"Here ya go, Mr. Larabee." 

Chris reached over and grabbed the proffered phone, slipping it back in his pocket. "Thanks, kid."

He hadn't missed JD's reaction to the father and son on the sidewalk earlier. Truth be known, the scene had made Chris's throat catch and his chest hurt. The two men hurt the same, but for different reasons. Chris for the son he'd lost, and JD for the father he'd never known. Chris could still remember the conversation he'd had with Buck the night Buck had learned that JD had never known his father. Buck had been 'interrogating' his young roommate about his life. He'd already known about his mother and her death, but JD had never once mentioned his father, and Buck couldn't help but be curious. Finally, after too many questions, JD'd blurted out that he didn't have a father, didn't need a father, and if Buck didn't leave it alone, he'd bust him one good. Buck had left it alone, didn't mention it to JD again. But, he'd told Chris about it, needing to talk to someone.

Chris smiled, remembering what his oldest friend had told him that night. 

'Chris, me an' that kid are more alike than I knew. Neither of us've got dad's and both of us are scrappers about it.' Buck had smiled proudly.

He and Buck had talked for hours that night, like old times, and Chris remembered the conversation fondly. It was the first night in a long time that the two of them were almost back to normal, like before... before Sarah and Adam had died. Before he'd lost his wife and little boy.

Damn but life threw some curveballs sometimes. Now, JD and he were tossed together. Chris could push the young man away, not wanting to be reminded of what he'd lost. Or he could embrace JD Dunne even though he knew he'd be reminded of what his little boy might have grown into had he lived.

He glanced over, catching the kid watching him, an odd almost wanting look on his face. Wanting what?

But deep in his heart, Chris knew. A father. The kid wanted a father, and more importantly, the kid wanted him as a father. It made Chris's heart beat faster, his palms sweat just thinking about the responsibility of the kid looking up to him that way, the kid wanting a man like him for a father. But would he do it? Could he do it?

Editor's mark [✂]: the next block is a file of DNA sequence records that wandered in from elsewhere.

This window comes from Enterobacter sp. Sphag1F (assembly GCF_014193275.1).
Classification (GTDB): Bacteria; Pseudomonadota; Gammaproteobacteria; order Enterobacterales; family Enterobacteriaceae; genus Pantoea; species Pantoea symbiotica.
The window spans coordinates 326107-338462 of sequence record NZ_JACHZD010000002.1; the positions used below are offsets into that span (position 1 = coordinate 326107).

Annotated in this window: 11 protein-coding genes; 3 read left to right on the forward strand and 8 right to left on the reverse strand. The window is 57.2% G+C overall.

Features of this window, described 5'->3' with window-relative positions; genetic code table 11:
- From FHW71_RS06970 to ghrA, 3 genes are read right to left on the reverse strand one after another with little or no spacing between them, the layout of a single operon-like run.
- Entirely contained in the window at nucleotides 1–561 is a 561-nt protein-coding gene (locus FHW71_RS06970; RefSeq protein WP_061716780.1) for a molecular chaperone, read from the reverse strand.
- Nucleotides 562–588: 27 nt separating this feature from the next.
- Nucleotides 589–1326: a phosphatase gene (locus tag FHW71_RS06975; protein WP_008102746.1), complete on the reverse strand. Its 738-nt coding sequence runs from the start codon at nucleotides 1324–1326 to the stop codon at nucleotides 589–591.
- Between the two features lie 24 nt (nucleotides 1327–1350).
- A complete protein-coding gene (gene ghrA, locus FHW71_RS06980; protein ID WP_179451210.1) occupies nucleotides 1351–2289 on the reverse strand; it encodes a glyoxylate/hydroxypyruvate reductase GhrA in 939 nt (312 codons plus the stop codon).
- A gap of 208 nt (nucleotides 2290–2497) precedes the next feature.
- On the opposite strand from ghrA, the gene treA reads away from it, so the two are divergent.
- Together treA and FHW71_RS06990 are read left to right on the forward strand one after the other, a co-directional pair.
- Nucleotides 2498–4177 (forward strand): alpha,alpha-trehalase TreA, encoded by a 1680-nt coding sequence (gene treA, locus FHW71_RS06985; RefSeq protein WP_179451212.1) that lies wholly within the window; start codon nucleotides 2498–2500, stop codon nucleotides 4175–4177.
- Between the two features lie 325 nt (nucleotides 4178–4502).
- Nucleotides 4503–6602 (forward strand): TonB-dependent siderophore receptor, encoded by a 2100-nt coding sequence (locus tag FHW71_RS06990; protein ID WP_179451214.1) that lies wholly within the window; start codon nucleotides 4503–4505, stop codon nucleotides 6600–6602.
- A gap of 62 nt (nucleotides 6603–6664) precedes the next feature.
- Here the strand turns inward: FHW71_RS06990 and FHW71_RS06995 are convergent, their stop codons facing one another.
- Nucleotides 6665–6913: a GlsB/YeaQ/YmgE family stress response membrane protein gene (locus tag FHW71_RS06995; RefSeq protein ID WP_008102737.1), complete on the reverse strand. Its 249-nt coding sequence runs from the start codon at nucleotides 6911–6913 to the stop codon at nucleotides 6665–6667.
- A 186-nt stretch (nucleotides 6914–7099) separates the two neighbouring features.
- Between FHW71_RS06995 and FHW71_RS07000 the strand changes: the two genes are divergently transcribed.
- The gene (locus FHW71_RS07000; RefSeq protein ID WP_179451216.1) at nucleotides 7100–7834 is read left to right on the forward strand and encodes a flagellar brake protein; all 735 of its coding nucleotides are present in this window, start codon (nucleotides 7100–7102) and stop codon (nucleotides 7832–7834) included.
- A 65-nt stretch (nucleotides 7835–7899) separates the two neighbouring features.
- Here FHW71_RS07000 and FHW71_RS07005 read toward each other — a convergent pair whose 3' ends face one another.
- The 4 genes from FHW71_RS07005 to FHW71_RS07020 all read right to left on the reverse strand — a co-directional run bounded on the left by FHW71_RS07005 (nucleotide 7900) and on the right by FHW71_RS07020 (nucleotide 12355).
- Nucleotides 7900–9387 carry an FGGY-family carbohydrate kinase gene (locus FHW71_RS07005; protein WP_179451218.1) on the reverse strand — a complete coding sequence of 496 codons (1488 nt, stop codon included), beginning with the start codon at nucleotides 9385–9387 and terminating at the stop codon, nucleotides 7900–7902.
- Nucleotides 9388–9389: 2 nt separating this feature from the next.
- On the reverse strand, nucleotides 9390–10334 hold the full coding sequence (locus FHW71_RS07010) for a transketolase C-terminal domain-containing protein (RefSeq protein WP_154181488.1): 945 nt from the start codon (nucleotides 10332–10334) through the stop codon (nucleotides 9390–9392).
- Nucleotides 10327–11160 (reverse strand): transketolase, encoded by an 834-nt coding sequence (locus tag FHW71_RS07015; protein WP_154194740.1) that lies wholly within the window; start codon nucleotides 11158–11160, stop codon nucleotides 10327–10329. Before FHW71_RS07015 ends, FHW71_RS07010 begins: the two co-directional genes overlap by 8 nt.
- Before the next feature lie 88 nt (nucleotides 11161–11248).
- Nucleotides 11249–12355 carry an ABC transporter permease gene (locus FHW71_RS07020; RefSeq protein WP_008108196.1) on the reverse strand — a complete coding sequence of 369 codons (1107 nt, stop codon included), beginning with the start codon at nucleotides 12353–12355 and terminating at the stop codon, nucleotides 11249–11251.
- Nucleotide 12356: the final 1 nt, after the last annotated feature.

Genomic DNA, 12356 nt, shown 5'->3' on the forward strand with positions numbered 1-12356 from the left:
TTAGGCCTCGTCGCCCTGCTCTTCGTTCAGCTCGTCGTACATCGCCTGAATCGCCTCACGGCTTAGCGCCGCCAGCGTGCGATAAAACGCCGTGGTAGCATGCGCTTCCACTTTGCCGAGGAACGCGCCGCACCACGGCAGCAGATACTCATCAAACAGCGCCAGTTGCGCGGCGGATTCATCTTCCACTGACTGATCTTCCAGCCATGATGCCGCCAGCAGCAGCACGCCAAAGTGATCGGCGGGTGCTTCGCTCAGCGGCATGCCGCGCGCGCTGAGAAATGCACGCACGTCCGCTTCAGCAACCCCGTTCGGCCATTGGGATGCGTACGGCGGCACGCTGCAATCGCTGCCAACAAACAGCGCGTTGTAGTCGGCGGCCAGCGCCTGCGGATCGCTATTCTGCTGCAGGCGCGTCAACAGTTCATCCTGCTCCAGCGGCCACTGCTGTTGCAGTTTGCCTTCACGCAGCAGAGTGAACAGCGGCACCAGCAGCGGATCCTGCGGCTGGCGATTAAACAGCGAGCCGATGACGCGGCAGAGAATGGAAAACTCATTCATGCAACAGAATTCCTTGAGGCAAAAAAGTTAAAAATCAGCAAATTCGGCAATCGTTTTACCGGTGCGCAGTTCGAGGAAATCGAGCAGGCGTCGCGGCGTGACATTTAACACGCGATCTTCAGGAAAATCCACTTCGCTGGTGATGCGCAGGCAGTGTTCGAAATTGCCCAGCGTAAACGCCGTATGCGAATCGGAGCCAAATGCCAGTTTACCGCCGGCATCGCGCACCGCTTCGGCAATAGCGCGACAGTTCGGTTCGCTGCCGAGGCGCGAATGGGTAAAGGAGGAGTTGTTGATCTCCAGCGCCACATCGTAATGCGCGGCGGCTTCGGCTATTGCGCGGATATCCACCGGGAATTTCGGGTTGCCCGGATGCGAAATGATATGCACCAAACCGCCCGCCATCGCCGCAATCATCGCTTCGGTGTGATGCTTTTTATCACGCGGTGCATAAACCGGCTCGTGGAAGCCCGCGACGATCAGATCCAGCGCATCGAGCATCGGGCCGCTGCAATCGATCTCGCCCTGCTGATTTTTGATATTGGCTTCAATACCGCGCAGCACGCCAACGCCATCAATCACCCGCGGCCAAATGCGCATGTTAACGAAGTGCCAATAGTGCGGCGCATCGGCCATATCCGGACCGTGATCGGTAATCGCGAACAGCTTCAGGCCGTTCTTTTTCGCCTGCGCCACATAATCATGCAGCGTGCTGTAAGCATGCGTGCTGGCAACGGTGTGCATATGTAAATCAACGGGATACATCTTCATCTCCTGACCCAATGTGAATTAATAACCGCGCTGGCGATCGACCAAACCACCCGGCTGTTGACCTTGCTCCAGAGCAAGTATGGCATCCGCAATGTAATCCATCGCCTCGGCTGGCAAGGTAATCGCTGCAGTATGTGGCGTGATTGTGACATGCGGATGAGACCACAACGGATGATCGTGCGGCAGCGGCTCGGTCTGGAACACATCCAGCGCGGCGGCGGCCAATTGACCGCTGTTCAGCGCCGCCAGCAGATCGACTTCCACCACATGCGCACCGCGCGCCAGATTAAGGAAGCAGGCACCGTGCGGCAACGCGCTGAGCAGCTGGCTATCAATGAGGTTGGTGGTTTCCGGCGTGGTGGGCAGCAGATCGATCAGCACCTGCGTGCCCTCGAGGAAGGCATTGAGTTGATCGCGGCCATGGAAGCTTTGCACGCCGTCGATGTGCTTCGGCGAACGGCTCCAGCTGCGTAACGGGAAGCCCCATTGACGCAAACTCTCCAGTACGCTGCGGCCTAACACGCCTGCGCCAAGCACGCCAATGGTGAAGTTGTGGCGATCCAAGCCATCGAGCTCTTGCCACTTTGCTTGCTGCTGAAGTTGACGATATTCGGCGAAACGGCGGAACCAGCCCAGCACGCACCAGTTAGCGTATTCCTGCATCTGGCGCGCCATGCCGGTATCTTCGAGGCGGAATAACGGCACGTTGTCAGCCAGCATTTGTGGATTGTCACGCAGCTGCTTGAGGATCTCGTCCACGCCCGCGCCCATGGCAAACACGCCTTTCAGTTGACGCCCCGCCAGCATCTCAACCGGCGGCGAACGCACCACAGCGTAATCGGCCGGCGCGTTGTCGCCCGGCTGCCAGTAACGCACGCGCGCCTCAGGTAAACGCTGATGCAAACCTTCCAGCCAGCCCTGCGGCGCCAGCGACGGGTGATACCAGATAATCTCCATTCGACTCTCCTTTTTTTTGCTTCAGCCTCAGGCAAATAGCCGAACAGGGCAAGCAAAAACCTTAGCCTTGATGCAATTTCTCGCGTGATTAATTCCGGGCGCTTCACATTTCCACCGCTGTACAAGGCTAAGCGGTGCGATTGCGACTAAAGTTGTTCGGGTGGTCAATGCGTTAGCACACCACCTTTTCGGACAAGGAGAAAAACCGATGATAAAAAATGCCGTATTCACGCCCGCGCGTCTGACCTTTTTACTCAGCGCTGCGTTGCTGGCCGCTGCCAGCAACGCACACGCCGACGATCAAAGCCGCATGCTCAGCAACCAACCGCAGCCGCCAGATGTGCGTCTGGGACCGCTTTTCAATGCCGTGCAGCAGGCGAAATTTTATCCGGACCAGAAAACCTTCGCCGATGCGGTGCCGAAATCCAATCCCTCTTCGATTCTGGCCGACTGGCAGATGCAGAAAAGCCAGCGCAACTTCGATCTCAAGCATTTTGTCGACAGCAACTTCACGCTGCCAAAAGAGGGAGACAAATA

Looking back over, he saw that JD was now looking down at his hands, his face drawn, sad. Chris smiled slightly. Hell yeah, he'd do it.

In the four months that Dunne had been with the team he'd shown a lot of promise. The kid was one hell of a man and with the other six agent's help and advice he'd be the best the ATF had seen in years.

"JD?" Chris slowed for the red light and looked over at the youngest member of his team.

"Yeah, Mr. Larabee?" JD raised his eyebrows as he looked over at him.

"You like horses?"

JD's face brightened. "Oh, yeah, Mr. Larabee. I like them a lot. I mucked out stalls and worked in the stable at the estate back East where my mom worked, and sometimes I'd get to ride when I wasn't work-" his voice drifted off and he looked down, his face reddening.

Chris had no idea what the kid might be embarrassed about. He knew that he'd worked to pay medical bills and took care of his mom as long as he could. There was nothing embarrassing about that. Except that it was different from what the other kids his age had been doing at the time. Maybe that had something to do with it.

Stepping on the gas, Chris left the light behind. "Well, I've got a new horse out at the ranch. Real pretty thing, bay, good solid animal with a big heart. I was wanting someone to take care of her for me. Maybe ride her, exercise her. Think you'd be up for that?"

JD swallowed hard, his eyes doubling in size. "Heck yeah, Mr. Larabee. I'd love to. I really would."

Chris nodded once. He couldn't look over at the kid, at the bright look on his face, at his shining eyes. Instead, he focused his gaze out the windshield. Clearing his throat, he coughed and then said, "Well, I can't really pay ya." He glanced over at his young agent and winked. "You know, on the pay we get and all." He smiled when the kid grinned. He glanced at the street in front of him and then back over at the kid. "But if you're willing to do some work for me at the ranch plus take care of the horse, she's yours. I've even got a saddle out there ain't been used for a while."

JD took in a deep breath and then slowly let it out. His voice was unsteady as he answered. "I'd like that a lot, Mr. Larabee."

"It's Chris, son."

"Huh?" JD's brow furrowed.